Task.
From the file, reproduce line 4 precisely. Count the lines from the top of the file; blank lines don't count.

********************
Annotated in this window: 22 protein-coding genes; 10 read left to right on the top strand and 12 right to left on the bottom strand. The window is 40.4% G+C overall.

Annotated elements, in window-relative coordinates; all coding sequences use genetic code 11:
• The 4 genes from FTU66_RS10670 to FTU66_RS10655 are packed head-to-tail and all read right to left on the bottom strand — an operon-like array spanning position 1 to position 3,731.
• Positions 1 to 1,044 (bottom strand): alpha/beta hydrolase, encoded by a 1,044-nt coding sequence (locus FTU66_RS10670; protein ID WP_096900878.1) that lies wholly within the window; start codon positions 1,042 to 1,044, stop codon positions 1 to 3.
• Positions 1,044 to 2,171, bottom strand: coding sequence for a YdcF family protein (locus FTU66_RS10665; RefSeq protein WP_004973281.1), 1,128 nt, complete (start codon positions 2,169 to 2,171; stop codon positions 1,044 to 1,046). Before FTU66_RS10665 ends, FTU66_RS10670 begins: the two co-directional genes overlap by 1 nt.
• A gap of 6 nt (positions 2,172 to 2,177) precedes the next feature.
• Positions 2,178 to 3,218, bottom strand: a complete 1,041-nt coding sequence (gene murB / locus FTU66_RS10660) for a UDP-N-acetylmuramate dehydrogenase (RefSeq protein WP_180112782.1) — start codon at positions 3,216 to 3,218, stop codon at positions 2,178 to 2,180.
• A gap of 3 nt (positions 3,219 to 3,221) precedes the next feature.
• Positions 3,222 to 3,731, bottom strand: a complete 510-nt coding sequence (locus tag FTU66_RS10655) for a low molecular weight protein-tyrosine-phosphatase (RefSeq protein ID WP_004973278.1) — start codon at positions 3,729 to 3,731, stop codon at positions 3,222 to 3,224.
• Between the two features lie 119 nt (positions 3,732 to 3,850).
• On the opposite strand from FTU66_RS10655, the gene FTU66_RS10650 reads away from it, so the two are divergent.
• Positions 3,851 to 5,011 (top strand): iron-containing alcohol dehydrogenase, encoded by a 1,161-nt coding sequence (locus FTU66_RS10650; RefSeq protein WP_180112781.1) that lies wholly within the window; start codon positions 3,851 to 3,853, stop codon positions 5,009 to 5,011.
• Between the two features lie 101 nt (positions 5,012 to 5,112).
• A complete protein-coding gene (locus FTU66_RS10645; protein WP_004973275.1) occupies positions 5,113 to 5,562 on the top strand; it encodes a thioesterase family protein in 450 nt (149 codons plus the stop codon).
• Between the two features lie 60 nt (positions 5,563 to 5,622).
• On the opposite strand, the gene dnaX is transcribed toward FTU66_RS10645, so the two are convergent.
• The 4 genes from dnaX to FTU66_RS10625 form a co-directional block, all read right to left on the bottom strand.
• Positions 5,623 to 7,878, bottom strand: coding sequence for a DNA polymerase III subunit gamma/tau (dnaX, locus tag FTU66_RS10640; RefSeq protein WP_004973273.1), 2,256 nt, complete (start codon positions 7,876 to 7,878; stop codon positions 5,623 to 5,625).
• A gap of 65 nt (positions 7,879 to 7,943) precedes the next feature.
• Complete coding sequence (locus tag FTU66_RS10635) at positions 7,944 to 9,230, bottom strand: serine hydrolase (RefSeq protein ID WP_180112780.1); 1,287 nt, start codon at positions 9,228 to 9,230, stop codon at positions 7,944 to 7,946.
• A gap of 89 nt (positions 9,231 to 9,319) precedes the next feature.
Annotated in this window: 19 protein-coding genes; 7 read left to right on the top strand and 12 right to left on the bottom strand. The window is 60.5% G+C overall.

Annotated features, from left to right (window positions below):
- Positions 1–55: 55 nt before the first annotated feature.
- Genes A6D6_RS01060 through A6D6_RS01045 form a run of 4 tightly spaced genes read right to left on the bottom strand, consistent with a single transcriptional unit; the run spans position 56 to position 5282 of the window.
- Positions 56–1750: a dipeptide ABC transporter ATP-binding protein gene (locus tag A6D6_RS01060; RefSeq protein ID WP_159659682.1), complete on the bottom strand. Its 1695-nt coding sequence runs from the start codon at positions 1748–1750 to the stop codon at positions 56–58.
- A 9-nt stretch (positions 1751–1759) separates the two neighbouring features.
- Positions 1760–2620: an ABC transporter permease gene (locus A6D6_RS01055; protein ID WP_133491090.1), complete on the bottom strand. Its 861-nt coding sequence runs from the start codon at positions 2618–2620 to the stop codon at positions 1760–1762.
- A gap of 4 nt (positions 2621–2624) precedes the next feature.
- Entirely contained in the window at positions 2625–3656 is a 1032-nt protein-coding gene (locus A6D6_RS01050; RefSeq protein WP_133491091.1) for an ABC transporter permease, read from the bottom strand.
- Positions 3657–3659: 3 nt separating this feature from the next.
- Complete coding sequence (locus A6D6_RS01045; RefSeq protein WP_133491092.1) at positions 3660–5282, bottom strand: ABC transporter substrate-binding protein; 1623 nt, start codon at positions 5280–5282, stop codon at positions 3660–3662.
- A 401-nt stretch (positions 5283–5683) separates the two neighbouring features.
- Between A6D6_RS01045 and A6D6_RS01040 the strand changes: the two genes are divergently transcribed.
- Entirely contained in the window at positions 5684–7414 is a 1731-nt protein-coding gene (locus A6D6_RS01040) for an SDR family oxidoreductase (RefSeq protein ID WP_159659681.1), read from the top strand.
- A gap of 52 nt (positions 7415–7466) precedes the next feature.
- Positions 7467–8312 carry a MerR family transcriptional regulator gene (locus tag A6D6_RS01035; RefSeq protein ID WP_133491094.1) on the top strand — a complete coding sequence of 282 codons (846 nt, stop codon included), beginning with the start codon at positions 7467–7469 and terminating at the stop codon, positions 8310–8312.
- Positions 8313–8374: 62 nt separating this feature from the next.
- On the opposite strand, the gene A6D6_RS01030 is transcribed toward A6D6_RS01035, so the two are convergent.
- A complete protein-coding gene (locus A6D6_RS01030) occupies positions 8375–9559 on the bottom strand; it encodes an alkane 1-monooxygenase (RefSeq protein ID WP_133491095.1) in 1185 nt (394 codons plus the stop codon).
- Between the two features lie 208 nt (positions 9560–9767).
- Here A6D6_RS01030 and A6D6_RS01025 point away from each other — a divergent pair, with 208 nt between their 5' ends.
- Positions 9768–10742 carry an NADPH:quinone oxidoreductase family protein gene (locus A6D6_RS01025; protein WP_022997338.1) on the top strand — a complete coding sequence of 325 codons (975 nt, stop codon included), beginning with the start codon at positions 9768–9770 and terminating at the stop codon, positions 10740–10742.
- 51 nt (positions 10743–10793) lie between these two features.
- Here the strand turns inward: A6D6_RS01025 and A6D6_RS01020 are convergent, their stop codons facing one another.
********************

• Positions 1 to 1,044 (bottom strand): alpha/beta hydrolase, encoded by a 1,044-nt coding sequence (locus FTU66_RS10670; protein ID WP_096900878.1) that lies wholly within the window; start codon positions 1,042 to 1,044, stop codon positions 1 to 3.